In Georgia, access to finance remains a major challenge for small businesses, hindering the country’s growth potential, Ivana Fernandes Duarte, IFC’s Regional Manager for the South Caucasus told Trend.
“In response, one of IFC’s strategic priorities is to support the private sector by strengthening the financial sector, especially banks, thus allowing them to extend loans to small and medium enterprises (SMEs), creating jobs, and enabling economic growth,” she noted.
Duarte noted that amid the coronavirus pandemic and its severe impact on small businesses, in 2020, IFC partnered with Isbank Georgia, a fully owned subsidiary of Isbank, the largest private banking group in Turkey and IFC’s long standing client.
“IFC’s $10-million loan supports the bank in its efforts to expand financing to local SMEs. Another agreement with IFC allows Isbank Georgia to hedge its USD-denominated funding to better manage its currency and interest rate risk,” she added.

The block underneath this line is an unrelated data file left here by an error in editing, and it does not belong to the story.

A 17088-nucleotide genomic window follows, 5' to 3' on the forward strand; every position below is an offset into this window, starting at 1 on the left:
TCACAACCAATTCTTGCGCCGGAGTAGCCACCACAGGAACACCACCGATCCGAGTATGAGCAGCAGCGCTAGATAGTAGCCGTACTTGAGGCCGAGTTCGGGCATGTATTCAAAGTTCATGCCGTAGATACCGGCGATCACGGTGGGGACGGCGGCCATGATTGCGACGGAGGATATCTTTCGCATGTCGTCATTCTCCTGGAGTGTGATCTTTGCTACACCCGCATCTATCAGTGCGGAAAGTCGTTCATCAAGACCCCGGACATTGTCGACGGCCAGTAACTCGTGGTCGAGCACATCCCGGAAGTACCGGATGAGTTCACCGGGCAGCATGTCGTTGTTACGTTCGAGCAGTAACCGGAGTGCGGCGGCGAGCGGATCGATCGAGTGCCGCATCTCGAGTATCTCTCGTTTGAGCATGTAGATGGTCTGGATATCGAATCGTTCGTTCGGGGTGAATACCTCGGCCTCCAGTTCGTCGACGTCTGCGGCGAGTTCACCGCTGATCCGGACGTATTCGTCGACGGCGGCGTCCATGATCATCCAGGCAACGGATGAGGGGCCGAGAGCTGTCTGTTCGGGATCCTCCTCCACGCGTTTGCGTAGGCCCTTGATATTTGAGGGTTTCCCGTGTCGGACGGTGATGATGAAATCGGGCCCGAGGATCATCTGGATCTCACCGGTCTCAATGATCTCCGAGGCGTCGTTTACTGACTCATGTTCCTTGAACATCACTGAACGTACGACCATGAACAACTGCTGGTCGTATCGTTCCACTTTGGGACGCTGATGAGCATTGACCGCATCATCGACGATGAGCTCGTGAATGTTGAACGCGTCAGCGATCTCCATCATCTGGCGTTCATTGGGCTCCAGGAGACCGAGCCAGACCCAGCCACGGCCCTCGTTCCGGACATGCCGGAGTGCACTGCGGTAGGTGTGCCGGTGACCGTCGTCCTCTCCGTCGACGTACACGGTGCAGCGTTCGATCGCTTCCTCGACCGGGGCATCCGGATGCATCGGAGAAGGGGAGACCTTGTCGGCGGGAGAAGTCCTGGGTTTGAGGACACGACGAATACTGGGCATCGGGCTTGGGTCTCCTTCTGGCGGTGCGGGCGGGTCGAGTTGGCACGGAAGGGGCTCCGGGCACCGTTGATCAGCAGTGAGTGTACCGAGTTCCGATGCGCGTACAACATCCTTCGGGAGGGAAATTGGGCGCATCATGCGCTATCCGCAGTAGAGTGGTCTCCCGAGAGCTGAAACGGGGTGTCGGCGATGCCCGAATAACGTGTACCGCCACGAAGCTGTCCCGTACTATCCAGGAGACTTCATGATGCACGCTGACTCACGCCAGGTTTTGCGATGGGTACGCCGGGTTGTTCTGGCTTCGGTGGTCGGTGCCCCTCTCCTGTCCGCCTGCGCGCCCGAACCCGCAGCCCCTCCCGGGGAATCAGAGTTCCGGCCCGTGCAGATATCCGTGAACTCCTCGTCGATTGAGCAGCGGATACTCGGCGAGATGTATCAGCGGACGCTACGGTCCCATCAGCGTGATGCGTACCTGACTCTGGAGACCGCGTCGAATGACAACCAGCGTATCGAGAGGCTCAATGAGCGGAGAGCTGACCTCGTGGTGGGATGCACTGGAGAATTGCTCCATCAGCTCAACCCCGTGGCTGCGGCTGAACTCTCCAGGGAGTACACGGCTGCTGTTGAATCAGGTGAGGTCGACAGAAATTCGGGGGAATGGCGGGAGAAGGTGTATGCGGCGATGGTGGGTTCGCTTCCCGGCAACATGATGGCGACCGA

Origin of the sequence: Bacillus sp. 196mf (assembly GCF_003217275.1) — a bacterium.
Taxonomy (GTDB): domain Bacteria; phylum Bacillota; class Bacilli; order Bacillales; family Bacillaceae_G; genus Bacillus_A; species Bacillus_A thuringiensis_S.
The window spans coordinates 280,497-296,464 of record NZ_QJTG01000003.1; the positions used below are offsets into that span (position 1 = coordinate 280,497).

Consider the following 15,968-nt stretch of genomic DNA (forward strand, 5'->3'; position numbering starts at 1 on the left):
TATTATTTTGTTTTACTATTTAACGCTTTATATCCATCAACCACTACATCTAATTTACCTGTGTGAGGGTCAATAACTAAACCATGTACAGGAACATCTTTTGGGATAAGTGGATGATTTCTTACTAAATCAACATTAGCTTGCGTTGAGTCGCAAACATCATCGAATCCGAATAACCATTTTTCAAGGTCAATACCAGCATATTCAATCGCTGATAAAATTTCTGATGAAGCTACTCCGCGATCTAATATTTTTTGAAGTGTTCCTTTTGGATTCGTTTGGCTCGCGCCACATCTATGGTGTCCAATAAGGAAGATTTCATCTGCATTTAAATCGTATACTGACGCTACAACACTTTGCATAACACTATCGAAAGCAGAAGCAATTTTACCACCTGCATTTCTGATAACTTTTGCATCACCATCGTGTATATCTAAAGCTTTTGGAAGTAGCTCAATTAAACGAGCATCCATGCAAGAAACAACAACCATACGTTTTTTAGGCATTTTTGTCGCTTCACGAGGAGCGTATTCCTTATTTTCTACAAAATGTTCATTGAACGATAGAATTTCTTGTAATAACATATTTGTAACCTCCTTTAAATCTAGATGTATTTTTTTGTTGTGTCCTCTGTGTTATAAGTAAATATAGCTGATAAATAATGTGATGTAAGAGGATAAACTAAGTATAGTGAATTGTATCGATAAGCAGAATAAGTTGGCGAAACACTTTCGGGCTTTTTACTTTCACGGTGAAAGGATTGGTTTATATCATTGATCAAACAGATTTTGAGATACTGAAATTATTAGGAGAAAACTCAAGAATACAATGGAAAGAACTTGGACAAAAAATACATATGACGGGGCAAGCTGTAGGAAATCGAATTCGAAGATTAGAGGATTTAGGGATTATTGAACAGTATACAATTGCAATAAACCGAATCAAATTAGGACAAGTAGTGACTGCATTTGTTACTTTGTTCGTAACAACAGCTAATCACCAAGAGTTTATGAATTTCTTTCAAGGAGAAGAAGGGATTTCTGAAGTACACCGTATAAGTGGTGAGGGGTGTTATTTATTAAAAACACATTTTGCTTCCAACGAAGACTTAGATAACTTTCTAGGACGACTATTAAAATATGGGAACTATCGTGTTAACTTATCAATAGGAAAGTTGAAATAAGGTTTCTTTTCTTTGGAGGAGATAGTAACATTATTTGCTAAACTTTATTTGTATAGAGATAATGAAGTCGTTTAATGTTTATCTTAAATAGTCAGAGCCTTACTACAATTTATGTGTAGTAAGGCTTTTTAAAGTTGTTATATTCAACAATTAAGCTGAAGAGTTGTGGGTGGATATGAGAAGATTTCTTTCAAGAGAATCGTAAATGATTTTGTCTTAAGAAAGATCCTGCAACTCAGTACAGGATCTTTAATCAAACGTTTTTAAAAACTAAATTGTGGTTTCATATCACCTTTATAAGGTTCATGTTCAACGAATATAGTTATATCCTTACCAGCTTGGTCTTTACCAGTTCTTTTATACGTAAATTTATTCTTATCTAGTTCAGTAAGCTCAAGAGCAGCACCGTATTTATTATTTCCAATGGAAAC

To support trade finance transactions, in July 2020, IFC increased the limit of the trade finance facility for Basis Bank from $2 million to $5 million, she added.
“Further, with the pandemic disproportionately impacting micro, small, and medium enterprises (MSMEs) and women-led SMEs globally, IFC – supported by the Women Entrepreneurs Opportunity Facility – has also provided local currency loans of 200 million Georgian lari ($64.5 million) to Bank of Georgia. The funding aims to provide relief to MSMEs – especially women entrepreneurs – and support their recovery,” Duarte said.
Georgia became an IFC member and shareholder in 1995.
Source: Trend News Agency